The purchase of Australian fighter aircraft used to strengthen the Canadian Royal Air Force is expected to cost taxpayers up to $ 1,100 million during the next ten or more years, the Parliamentary Budget Office reported.
That estimate, in a new analysis, is 22 percent higher than the figures presented by the Department of National Defense and will probably entail a new criticism of the liberal government plan.
Parliamentary budget prosecutor Yves Giroux analyzed the cost of buying 18 old F-18s, modifying them to Canadian standards, operating them by at least 2032 and eliminating them.
Aviation aircraft, which are the same time as the existing CF-18s of the air force, expect to arrive in batches between now and 2022.
Liberals have long insisted that the air force needs more fighters because it can not, at the moment, fulfill the commitments of the North American Aerospace Defense Command of complete alert at the same time.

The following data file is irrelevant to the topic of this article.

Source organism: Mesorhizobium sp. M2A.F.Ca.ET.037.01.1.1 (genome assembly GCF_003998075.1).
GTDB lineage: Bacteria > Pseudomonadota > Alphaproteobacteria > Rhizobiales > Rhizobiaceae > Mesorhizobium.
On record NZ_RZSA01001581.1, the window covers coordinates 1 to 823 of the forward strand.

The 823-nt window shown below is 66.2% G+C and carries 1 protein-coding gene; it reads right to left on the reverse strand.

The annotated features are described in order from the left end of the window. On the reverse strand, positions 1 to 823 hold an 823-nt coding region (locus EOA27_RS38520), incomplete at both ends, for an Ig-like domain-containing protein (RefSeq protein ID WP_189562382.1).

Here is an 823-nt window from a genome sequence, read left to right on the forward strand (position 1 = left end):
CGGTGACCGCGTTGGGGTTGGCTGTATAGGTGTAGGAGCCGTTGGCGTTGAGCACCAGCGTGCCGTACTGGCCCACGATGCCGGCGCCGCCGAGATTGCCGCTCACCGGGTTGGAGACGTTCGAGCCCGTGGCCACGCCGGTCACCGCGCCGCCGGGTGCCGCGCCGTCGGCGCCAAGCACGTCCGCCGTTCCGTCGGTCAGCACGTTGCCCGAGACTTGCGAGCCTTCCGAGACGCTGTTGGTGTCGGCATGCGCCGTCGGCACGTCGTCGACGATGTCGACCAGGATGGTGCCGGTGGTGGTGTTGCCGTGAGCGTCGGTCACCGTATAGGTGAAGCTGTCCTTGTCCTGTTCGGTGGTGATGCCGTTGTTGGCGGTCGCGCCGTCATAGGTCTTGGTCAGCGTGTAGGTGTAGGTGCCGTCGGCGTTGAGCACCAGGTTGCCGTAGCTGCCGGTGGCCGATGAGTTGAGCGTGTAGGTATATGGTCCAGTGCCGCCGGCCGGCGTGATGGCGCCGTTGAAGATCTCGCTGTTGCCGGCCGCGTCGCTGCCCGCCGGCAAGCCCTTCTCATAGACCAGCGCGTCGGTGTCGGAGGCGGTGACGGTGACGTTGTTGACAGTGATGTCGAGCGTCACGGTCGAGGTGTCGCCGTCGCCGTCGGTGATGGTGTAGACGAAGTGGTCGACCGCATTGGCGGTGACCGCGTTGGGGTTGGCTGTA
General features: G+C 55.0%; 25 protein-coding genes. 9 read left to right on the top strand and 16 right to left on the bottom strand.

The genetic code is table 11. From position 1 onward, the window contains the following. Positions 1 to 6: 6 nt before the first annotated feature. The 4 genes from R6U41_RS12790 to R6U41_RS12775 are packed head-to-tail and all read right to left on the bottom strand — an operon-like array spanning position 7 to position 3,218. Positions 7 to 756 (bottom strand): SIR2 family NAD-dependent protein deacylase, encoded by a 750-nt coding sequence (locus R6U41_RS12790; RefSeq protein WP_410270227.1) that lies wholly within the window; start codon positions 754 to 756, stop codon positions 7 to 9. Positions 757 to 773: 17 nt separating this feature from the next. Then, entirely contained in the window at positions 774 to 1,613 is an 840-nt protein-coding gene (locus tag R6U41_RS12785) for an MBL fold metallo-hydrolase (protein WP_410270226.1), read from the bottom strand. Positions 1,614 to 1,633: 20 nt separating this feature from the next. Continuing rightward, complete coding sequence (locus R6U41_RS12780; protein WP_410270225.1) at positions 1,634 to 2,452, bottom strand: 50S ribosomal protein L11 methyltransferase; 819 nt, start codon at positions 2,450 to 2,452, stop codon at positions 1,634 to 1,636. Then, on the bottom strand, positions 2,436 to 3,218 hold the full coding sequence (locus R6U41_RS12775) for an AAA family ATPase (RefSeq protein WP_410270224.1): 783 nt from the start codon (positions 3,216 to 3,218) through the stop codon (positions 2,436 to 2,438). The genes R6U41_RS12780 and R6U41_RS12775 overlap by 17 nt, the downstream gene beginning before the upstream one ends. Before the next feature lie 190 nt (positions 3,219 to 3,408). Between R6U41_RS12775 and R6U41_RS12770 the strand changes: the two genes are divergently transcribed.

The used F-18s are considered a stopping point until the federal government acquires 88 new fighters through a competition that is not yet going to be done.
DND planners estimated that the cost would be up to 895.5 million dollars.
The number of budget offices will be higher: between $ 1,09 million and $ 1,15 million.
Giroux says that the greatest difference between the two estimates refers to operation and maintenance.
Last fall, the general auditor also defied DND figures.
Michael Ferguson's latest report estimates that the purchase cost and operations would be approximately $ 1,020 million.
Giroux, on Thursday of his report, said that the cost could increase.
"The sensitivity analysis carried out in this report shows that prices could vary even more according to the two project schedules and the future behavior of flight hours within the fleet," the report said.